Limb lengthening is a treatment for major limb length discrepancies (often greater than two inches). In general, lengthening can be done with either an external fixator, or with an internal fixator.
While your child is undergoing lengthening treatment, the doctor will typically see you on a weekly basis to ensure the limbs are lengthening properly. In addition, physical therapy is very important during the lengthening process, as it can help prevent stiffness once the limb becomes longer.
Limb lengthening is a very specialized surgical skill, and only surgeons who are trained in limb lengthening should perform the operation. If the bone is lengthened too fast, it may not heal, and the surrounding muscles, nerves, and joints may be at risk for permanent damage. If the bone is lengthened too slow, it may heal too quickly, and the bone may not be able to reach its desired length.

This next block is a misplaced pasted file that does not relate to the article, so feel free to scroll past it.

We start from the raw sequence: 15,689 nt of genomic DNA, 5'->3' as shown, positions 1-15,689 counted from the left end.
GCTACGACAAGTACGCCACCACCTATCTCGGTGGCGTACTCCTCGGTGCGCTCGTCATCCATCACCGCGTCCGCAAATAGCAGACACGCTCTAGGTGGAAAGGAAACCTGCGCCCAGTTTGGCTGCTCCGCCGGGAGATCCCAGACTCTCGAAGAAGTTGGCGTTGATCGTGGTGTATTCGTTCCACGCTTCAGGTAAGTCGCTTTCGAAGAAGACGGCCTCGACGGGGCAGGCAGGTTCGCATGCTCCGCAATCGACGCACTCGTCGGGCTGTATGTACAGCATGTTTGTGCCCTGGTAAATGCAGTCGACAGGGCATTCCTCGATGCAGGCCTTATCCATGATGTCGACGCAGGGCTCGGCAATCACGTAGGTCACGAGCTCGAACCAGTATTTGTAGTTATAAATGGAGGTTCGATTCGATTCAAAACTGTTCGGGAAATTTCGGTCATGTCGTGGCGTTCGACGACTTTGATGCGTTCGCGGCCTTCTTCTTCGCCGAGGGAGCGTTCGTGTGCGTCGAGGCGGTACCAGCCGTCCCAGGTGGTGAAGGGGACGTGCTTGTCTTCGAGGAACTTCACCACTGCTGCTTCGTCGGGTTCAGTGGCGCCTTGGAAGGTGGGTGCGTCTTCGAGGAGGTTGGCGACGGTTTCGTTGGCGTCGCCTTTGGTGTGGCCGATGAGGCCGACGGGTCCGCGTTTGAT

There are two types of devices that are used in limb lengthening surgery:
It is important to have a thorough discussion with your surgeon about limb lengthening and which device is best suited for your child’s condition.
Other surgical options:
- Lengthen or shorten fingers and smaller bones
- Straighten bones and fingers
- Reposition bones and fingers
- Transfer fingers and toes
- Targeted muscle innervation
- Orthotic devices—Custom fit braces and splints